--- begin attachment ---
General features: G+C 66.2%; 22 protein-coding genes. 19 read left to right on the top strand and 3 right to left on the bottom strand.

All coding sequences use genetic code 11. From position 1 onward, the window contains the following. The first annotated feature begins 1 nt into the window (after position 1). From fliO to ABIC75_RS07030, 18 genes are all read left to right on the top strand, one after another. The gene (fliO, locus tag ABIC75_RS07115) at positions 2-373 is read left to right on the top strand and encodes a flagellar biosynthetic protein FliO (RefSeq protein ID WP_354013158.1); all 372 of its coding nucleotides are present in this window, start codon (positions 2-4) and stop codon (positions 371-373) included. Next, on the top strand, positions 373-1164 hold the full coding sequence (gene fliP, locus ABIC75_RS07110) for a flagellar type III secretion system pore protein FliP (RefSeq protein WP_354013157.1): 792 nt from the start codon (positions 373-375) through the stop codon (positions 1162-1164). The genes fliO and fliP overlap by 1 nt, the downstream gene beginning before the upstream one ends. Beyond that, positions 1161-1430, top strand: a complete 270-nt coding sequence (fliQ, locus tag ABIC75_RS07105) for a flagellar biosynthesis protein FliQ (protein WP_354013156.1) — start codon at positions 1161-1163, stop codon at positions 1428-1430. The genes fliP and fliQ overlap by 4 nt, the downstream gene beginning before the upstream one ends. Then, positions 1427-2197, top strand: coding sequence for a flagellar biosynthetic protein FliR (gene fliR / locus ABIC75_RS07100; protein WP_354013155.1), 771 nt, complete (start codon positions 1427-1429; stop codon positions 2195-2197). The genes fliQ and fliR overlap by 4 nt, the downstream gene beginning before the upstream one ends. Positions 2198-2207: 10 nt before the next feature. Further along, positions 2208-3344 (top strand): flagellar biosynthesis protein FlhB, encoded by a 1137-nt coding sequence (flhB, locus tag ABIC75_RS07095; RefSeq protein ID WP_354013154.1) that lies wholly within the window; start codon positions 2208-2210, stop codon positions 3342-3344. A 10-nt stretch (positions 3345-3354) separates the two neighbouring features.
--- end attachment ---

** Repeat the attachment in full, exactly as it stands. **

General features: G+C 66.2%; 22 protein-coding genes. 19 read left to right on the top strand and 3 right to left on the bottom strand.

All coding sequences use genetic code 11. From position 1 onward, the window contains the following. The first annotated feature begins 1 nt into the window (after position 1). From fliO to ABIC75_RS07030, 18 genes are all read left to right on the top strand, one after another. The gene (fliO, locus tag ABIC75_RS07115) at positions 2-373 is read left to right on the top strand and encodes a flagellar biosynthetic protein FliO (RefSeq protein ID WP_354013158.1); all 372 of its coding nucleotides are present in this window, start codon (positions 2-4) and stop codon (positions 371-373) included. Next, on the top strand, positions 373-1164 hold the full coding sequence (gene fliP, locus ABIC75_RS07110) for a flagellar type III secretion system pore protein FliP (RefSeq protein WP_354013157.1): 792 nt from the start codon (positions 373-375) through the stop codon (positions 1162-1164). The genes fliO and fliP overlap by 1 nt, the downstream gene beginning before the upstream one ends. Beyond that, positions 1161-1430, top strand: a complete 270-nt coding sequence (fliQ, locus tag ABIC75_RS07105) for a flagellar biosynthesis protein FliQ (protein WP_354013156.1) — start codon at positions 1161-1163, stop codon at positions 1428-1430. The genes fliP and fliQ overlap by 4 nt, the downstream gene beginning before the upstream one ends. Then, positions 1427-2197, top strand: coding sequence for a flagellar biosynthetic protein FliR (gene fliR / locus ABIC75_RS07100; protein WP_354013155.1), 771 nt, complete (start codon positions 1427-1429; stop codon positions 2195-2197). The genes fliQ and fliR overlap by 4 nt, the downstream gene beginning before the upstream one ends. Positions 2198-2207: 10 nt before the next feature. Further along, positions 2208-3344 (top strand): flagellar biosynthesis protein FlhB, encoded by a 1137-nt coding sequence (flhB, locus tag ABIC75_RS07095; RefSeq protein ID WP_354013154.1) that lies wholly within the window; start codon positions 2208-2210, stop codon positions 3342-3344. A 10-nt stretch (positions 3345-3354) separates the two neighbouring features.